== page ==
Modern theatrical scholars do not generally hold the first two decades of 20th century American drama in high esteem. The received wisdom regarding most of the era under study is that Broadway was primarily a source of frivolous entertainment that bore little or no relation to the turbulent social forces that were shaping America as well as the outside world. Nevertheless, Broadway during the years 1900-1920 both reflected and impacted upon a particularly significant series of social changes—namely, the formation and rise of the Professional Managerial Class, or PMC. This intermediate class, positioned between the workers and the capitalist owners, found its niche and its identity as mental workers preserving capitalist culture, and this emerging class made significant contributions in shaping the modern Broadway theatre. Broadway, in turn, contributed greatly in shaping PMC class identity. Through an examination of plays, actors, reviews, and audience response of the period, and using the sociology of Pierre Bourdieu, this document traces both the development of Broadway as a source of modern, “mature” American drama, as well as the development of PMC consciousness and “habitus”—that is, the outward bodily and behavioral display of the unconscious acceptance of class manifestations. In particular, one of the key class problems that both the PMC and Broadway sought to solve was that of “nerves.” Nerves plagued the minds of the theatre-going mental workers, and Broadway practitioners tried various strategies to conquer, or at least temporarily mollify, the nerves of the audience. These strategies included the song and dance of musicals, the laughter of comedies and farces, and the therapeutic onstage “talking cures” that reflected the increasing interest in and assimilation of Freudian concepts. By following these symbiotic developments to their climax in the 1920s, the historian discovers that the “birth” of what scholars consider modern American drama is primarily the result of the PMC fulfilling its task of maintaining and preserving capitalist culture.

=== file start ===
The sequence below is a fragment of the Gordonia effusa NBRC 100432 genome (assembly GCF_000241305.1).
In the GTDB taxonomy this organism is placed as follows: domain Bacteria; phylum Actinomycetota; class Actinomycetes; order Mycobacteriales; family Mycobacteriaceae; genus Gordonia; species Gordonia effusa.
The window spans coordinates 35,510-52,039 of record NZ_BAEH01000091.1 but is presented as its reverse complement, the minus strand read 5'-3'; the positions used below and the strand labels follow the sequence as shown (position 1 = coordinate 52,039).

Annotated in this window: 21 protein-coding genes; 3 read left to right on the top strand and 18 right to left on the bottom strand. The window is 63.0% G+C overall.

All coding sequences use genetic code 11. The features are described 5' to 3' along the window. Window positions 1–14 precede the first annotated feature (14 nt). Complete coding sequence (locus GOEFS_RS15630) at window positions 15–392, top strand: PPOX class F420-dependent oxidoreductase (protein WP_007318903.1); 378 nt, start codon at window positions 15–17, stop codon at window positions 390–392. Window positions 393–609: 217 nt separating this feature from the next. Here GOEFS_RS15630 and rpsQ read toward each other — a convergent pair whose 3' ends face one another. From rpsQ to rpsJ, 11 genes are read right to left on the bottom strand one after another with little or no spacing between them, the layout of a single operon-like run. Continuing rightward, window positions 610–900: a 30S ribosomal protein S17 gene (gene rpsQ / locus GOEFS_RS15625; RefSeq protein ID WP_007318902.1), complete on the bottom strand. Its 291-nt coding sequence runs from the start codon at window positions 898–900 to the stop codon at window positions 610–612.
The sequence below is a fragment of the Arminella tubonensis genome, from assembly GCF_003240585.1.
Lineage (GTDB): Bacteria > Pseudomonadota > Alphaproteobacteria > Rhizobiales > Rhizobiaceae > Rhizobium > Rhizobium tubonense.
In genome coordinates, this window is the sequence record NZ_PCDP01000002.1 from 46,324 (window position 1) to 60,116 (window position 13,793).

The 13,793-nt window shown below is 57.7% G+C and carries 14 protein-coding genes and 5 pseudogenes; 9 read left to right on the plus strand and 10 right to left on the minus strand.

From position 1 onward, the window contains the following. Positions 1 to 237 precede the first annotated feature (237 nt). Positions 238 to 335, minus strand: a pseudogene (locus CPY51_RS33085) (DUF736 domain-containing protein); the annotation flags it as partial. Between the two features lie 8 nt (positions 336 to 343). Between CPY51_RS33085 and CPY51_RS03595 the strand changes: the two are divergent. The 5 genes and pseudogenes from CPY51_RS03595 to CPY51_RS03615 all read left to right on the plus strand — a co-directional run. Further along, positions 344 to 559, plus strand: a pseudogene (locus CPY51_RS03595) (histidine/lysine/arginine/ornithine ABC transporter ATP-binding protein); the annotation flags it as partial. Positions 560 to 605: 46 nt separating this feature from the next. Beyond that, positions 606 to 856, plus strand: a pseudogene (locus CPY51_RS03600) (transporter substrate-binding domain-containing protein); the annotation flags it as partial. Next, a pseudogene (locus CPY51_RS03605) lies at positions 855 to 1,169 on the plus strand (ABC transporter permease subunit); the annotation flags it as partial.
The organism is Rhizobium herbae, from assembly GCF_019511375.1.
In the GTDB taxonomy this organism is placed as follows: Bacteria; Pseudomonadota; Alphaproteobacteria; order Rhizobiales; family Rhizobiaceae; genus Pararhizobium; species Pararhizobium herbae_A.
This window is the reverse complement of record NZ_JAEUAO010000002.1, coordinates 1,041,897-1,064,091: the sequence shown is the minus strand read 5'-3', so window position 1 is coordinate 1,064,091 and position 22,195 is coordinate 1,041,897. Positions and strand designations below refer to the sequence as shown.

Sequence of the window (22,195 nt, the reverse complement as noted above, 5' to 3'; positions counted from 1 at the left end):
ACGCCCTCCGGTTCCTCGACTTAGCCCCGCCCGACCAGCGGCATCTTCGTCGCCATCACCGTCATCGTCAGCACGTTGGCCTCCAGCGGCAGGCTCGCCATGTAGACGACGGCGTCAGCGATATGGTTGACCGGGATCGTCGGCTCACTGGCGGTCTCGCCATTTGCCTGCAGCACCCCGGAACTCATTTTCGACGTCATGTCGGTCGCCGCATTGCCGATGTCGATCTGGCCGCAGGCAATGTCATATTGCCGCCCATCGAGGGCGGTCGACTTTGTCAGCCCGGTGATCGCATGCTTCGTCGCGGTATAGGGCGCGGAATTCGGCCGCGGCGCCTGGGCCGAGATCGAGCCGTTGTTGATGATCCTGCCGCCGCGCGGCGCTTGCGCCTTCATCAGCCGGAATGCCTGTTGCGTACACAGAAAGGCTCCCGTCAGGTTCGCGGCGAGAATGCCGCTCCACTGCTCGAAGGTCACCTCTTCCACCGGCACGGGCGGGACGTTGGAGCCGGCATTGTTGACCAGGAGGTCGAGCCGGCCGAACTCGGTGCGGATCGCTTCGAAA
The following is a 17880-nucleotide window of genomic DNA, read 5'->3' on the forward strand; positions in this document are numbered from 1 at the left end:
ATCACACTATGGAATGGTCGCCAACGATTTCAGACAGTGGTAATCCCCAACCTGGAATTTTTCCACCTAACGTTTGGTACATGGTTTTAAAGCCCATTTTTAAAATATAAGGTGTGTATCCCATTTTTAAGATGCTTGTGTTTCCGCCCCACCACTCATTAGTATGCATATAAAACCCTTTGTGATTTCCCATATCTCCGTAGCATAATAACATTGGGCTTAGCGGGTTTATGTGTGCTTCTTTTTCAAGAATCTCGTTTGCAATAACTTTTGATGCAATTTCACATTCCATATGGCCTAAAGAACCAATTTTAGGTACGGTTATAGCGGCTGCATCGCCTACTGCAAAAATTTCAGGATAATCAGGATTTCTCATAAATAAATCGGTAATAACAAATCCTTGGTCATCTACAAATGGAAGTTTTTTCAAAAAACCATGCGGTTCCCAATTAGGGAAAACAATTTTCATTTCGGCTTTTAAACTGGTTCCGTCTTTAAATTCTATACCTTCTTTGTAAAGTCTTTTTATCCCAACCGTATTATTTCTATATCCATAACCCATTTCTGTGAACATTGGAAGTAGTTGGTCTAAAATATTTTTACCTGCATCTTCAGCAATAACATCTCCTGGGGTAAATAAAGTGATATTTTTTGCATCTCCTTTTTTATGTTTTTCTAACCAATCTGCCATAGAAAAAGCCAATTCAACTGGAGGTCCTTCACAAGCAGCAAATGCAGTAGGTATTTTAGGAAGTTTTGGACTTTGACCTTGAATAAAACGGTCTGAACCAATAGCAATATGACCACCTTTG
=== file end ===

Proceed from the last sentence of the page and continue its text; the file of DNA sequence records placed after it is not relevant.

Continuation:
|School:||University of Pittsburgh|
|School Location:||United States -- Pennsylvania|
|Source:||DAI-A 69/01, Dissertation Abstracts International|
|Keywords:||Broadway, Early 20th century, New York, PMC, Professional managerial class, Theatre history|
Copyright in each Dissertation and Thesis is retained by the author. All Rights Reserved
The supplemental file or files you are about to download were provided to ProQuest by the author as part of a
dissertation or thesis. The supplemental files are provided "AS IS" without warranty. ProQuest is not responsible for the
content, format or impact on the supplemental file(s) on our system. in some cases, the file type may be unknown or
may be a .exe file. We recommend caution as you open such files.
Copyright of the original materials contained in the supplemental file is retained by the author and your access to the
supplemental files is subject to the ProQuest Terms and Conditions of use.
Depending on the size of the file(s) you are downloading, the system may take some time to download them. Please be